'The Leftovers' Chris Zylka On Tommy's Season 2 Path & Finally Interacting With The Cast
In the first season of HBO's The Leftovers Chris Zylka's character, Tom Garvey, was largely separated from the rest of the cast. While the bulk of the characters dealt with their grief in the wake of the Sudden Departure in Mapleton, NY, Tommy starred in his own spinoff-within-a-show, shepherding a pregnant young woman across the country at the behest of a cult leader who delivered magical healing hugs. But that bizarre subplot was wiped clean at the end of the first season when Holy Wayne was killed, Christine disappeared into the night, and Tommy left her baby on his father's front porch.
Now, in Season 2, Zylka finally gets to interact with some of his cast mates — and he couldn't be more ecstatic. "Working with Amy [Brenneman] and Liv [Tyler], it was so wonderful," Zylka tells Bustle in an interview. "Every single scene we did in Episode 3 just felt good to be on set with someone else from the cast. It was nice."
Tommy, his mother Laurie, and Guilty Remnant member Meg are still sequestered from the main plot of the season, remaining in Mapleton while the majority of the focus shifted to Jarden, TX; but at least he's no longer alone. And, not only does Zylka get to share scenes with his onscreen mom, but the two have become unlikely heroes, doing their best to rescue people from the brainwashing of the Guilty Remnant.
For someone who spent the entirety of the first season in service of a cult, this anti-cult action is a drastic departure for the character. "Tom felt betrayed by Holy Wayne," Zylka explains, referring to the revelation that the cult leader had impregnated multiple women, all of whom were being protected by a sucker like him. Zylka traces his character's extreme reaction to this revelation all the way back to an earlier betrayal: "The last person that betrayed Tom was his biological father. You get to see Tom's anger and how he can drop everything and he puts walls up. As soon as he's betrayed, especially by a male, I feel like Tom can completely turn his back and walk the other way."
Ironically, in his efforts to distance himself from Holy Wayne, Tommy essentially becomes his betrayer. He and Laurie realize that they're losing the fight against the GR because the cult is able to offer its members something; if they want to convince people to leave, they need to offer them something even better. So Tommy adopts Holy Wayne's persona, promising the GR's victims that he can heal them with a loving hug. How comfortable will he be with this new position of authority? "Tom is never comfortable. That's just the way he is," Zylka says. "He's constantly searching for something, searching for answers, but I don't really think he knows the question. If someone said, 'I have the answer for you,' I don't think he would know what question to ask. So, he's constantly conflicted."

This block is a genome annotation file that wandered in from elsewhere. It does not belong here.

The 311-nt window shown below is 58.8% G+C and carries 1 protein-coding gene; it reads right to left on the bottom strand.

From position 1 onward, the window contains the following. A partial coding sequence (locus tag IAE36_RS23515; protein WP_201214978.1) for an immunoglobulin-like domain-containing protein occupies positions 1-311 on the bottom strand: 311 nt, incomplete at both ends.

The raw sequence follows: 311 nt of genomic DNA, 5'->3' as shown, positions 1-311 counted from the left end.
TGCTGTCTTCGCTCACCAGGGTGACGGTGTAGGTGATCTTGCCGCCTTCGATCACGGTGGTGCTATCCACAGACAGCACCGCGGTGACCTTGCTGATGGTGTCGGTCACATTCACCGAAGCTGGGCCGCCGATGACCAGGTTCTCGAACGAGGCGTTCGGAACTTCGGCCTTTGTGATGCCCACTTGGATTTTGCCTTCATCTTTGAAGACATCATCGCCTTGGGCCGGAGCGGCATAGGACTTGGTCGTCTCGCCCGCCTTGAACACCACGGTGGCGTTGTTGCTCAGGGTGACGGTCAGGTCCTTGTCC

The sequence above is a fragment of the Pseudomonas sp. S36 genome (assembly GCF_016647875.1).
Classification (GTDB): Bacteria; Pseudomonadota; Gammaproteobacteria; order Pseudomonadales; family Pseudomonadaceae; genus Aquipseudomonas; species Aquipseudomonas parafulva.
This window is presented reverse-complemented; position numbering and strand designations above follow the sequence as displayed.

The actor did drop one interesting tidbit about his character's new role as savior: "I love the fact that you don't know if he actually has Wayne's powers or if he doesn't. You'll find out," he teases. He follows that up with a quick "Maybe," hedging his bets. "It's a show about prophets, true prophets, false prophets, prodigal sons," Zylka reminds us, referring to the show's ambiguous supernatural tendencies. "[Showrunner] Damon [Lindelof] is brilliant and he'll keep you guessing no matter what. Us in the cast are constantly questioning and trying to come up with, 'This is what's going on.' And then you get another script and it's completely different. And at the same time, there's answers to questions but then new questions arise. It's just wonderful to be a part of his creative process."
But, the most memorable moment for Tom in this episode wasn't his transformation into Holy Wayne; it was his bizarre encounter with Meg who, after catching him trying to lure a GR member away from the cult, sexually assaulted him and then threatened to burn him alive. Zylka can only describe Tom's thought process in that moment as "bewilderment." "It's a moment that he shares with another individual with no talking, no anything, which is a complete juxtaposition as to where Tom has been before." Zylka says. "There's always someone talking or telling him what to do or he decides to leave. And now he's trapped and has to be in the moment. He can't run away."
Zylka describes the scene as simultaneously "wonderful" and "intense" — and he credits co-star Liv Tyler for that. "Liv killed it. Liv killed it," he gushes. "She was so good in that scene. I haven't seen it yet, but it's hard not to be lost in any kind of moment when another actor or actress is so focused. It's easy to play off of."
So, where does Tom go from here? Seeing as how the show caught up with the source material by author Tom Perrotta at the end of Season 1, there are no signposts for what happens to any of the characters next. But, Zylka isn't worried. "We're completely blessed that we're on HBO, we have a wonderful cast, and we kind of all throw ourselves to Damon's creative process," he said. "Not much to complain about or be too surprised about. We just kind of throw ourselves out there." The cast isn't afraid to take risks — and that's a sentiment that is certainly shared by their showrunner. Those risky choices may have alienated some viewers (especially in the show's more divisive first season) but, without them, The Leftovers wouldn't be The Leftovers... and it wouldn't be one of the most gripping, unpredictable dramas on television today.
Image: Ryan Green/HBO